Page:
Prof Ifeolu Adewumi is a 69-year-old academic and former President of the National Union of Voluntary Paramilitary Organisation, Man O’ War, in higher institutions of Nigeria.
He talks to KAYODE OYERO about his encounter with Major General Muhammadu Buhari in 1981
Tell us about yourself.
Ifeolu Adewumi is my name. I’m a professor of Water Resources and Environmental Engineering and a retired academic presently on a contract appointment with the University of Medical Sciences, Ondo State. I’m of the Ijesha stock in Osun State. I was born on April 9, 1952. I will be 70 next year, by God’s grace. I attended the University of Ife (now Obafemi Awolowo University), where I studied Environmental Health and Epidemiology. After I graduated, I attended the National Youth Service Corps programme in the old Benue State. I was retained at the Federal Polytechnic, Idah, Kogi State, where I served. I worked there until 1987 when I returned to the UNIFE for my master’s degree. I completed it in 1989 and became a lecturer in the university where I rose through the ranks. I married a beautiful lady in 1983 and God blessed our marriage with four children.
What were the major moments that stood out during your undergraduate days at the university?
In those days, things were cheaper and easier for students and we got motivated to study because of the facilities that were available until 1978 when the military regime took International Monetary Fund loans and removed subsidies from education, health and agriculture. I also remember the Ali-Must-Go incident when students rejected increment in school fees, feeding and others. It was a whole different world that we had then.
Also, during my undergraduate days, I was in the Man O’ War and we enjoyed ourselves. We treated each other equally and we didn’t discriminate between male and female. We were introduced to a detribalised community, even outside the Man O’ War, we didn’t look down on any tribe. We didn’t choose when or where we were born and we can’t choose when we will die. When you look at these three factors, those who understand the way God works will not discriminate against any tribe. Anyway, at Ife, I rose to become the head of the Man O’ War on campus and later the commander-in-chief for all Man O’ War clubs in Nigeria.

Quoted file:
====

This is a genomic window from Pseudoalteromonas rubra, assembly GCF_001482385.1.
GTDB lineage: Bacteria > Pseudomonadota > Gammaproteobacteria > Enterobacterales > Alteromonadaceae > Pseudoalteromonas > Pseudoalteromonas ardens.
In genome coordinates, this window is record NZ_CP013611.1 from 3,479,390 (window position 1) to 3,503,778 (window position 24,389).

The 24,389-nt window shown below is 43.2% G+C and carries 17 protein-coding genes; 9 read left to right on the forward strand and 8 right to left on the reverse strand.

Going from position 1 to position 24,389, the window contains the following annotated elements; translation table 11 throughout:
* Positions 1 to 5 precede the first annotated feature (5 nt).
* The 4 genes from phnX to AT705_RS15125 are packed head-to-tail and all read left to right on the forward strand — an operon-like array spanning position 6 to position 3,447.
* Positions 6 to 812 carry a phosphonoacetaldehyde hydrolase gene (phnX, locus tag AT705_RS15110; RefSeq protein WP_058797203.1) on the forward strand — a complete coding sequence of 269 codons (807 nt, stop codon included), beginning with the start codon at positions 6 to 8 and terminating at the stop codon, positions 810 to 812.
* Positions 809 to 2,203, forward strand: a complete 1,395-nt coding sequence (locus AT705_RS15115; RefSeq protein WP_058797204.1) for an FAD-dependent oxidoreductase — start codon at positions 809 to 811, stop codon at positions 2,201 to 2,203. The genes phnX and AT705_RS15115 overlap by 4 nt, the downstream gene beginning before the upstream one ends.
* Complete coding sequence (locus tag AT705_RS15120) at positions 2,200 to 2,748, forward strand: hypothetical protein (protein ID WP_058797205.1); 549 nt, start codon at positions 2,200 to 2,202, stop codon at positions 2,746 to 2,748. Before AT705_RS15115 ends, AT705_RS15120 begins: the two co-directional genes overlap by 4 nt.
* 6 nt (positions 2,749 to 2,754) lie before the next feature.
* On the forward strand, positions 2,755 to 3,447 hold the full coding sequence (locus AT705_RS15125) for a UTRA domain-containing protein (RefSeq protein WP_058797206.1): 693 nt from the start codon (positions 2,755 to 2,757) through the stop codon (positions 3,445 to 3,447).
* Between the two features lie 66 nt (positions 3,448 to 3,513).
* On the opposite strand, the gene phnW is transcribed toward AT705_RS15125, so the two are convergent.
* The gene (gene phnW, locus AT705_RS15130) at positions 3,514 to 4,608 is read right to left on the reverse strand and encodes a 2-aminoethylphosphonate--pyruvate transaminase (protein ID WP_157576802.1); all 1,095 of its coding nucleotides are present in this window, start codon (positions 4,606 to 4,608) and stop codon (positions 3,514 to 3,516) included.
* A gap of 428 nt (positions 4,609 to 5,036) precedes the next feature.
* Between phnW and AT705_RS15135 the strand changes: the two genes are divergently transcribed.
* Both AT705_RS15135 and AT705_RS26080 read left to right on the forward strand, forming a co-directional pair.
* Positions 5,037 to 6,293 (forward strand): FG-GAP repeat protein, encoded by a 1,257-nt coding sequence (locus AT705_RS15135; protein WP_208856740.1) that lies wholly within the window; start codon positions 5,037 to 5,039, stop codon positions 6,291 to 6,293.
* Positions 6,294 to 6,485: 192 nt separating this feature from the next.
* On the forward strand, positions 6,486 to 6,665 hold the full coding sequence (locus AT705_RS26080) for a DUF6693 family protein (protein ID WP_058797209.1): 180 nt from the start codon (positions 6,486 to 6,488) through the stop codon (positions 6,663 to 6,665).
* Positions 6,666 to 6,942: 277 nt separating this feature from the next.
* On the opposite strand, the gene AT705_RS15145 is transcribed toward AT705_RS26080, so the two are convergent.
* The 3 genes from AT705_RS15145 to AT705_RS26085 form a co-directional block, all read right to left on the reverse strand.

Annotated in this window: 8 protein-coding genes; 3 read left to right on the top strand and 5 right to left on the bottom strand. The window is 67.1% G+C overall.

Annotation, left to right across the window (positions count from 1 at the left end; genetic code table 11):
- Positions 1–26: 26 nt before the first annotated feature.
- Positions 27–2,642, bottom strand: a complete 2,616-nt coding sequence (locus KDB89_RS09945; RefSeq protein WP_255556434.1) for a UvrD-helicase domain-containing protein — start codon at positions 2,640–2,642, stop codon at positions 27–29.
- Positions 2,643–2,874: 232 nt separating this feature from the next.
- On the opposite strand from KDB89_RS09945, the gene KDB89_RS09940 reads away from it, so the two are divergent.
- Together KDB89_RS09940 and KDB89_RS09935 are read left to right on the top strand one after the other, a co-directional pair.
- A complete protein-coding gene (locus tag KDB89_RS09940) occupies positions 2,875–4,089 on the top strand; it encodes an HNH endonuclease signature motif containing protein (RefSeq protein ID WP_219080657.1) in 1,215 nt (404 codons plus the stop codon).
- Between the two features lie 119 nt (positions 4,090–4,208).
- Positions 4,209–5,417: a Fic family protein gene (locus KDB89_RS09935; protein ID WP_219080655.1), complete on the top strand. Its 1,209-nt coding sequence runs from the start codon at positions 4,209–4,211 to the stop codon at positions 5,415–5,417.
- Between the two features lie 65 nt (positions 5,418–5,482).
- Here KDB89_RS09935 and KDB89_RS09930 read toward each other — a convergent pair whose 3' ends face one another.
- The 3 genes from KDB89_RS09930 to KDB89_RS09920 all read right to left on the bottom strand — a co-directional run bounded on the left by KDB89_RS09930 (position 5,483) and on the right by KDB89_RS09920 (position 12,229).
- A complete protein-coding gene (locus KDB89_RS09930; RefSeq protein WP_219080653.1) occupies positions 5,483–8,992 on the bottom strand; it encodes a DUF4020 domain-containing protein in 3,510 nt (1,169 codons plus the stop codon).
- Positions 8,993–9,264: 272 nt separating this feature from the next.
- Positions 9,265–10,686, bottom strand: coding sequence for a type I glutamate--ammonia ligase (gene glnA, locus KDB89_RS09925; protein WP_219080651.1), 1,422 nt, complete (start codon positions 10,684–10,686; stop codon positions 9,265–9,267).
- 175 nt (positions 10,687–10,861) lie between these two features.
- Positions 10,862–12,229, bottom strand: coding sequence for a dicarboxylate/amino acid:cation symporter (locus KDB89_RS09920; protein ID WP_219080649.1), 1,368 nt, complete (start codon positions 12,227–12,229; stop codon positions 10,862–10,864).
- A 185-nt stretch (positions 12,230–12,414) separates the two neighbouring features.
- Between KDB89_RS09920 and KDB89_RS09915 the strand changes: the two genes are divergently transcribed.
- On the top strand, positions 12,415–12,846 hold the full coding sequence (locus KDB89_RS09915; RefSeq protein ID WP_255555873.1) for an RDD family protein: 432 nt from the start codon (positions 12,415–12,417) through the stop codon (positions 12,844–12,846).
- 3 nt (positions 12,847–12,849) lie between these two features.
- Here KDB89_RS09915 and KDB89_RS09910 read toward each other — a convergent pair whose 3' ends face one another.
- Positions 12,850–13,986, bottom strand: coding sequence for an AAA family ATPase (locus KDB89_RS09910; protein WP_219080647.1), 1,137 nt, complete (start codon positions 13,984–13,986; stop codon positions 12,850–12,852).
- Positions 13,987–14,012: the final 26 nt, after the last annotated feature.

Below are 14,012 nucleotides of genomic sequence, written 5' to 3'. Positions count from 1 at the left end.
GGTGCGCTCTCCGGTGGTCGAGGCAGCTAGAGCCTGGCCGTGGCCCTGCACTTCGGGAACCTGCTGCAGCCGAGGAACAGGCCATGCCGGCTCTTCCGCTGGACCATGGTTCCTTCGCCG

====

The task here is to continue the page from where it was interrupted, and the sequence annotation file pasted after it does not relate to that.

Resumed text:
What were the duties of Man O’ War officers in your time?
We did community service in those days. That was the main objective, not to run after politicians or guard any big man as they do today. We looked for what to do in communities and we assisted in terms of security. Also, if there were no latrines, we built them; if there were no footbridges, we provided them. Our duties were purely about serving the community.
Usually, soldiers from the Nigerian Army came to train us. They also took care of our camping materials, food, uniform and others. I recollect meeting General Muhammadu Buhari who was the General Officer Commanding, 2nd Mechanised Division at the Command’s Office in Agodi, Ibadan, Oyo State. That was in May 1981. I went there as the Commander-In-Chief of Man O’ War club in UNIFE.
I went with other officers in the Man O’ War. When we got there and filled the form to say the commander-in-chief of Man O’ War was there to see him, we waited for about 20 minutes and when he (Buhari) came out, he said, ‘I was told that there is a C-in-C in the Office of a GOC, I think it should be the other way round.’ Buhari is a very humorous person. I got the joke and I saluted him and got up. And he said, ‘Now that we know who is in control, you can come into my office.’
What transpired during the encounter?
I went in and introduced everybody and requested for logistic support for Man O’ War. The next thing General Buhari asked me was, ‘How many northerners are in your university?’ I said, ‘Sir, University of Ife is a regional institution in the Western Region, there will be more people from here than from other tribes. In ABU (Ahmadu Bello University), there will be more northerners than other tribes and in (University Of Nigeria) Nsukka, there will be more Igbos there.’
He said, ‘Okay, okay, how many of you have joined the Army?’ I mentioned a few people, then he asked how we managed our uniforms and I told him. He studied us and said, ‘I am writing my handover note. By the time you come in two weeks’ time, you will meet the person in charge, he will tell you our decision.’
Two weeks later, we went back and we met General Anthony Hananiya. (He is deceased now. After retirement, he was appointed the Corps Marshal for the Federal Road Safety Corps.) He said, ‘I have bad news for you. By the next time you come, we must not see you in Army uniform, if we see you in Army uniform, we will treat you as impersonators and you know what that means.’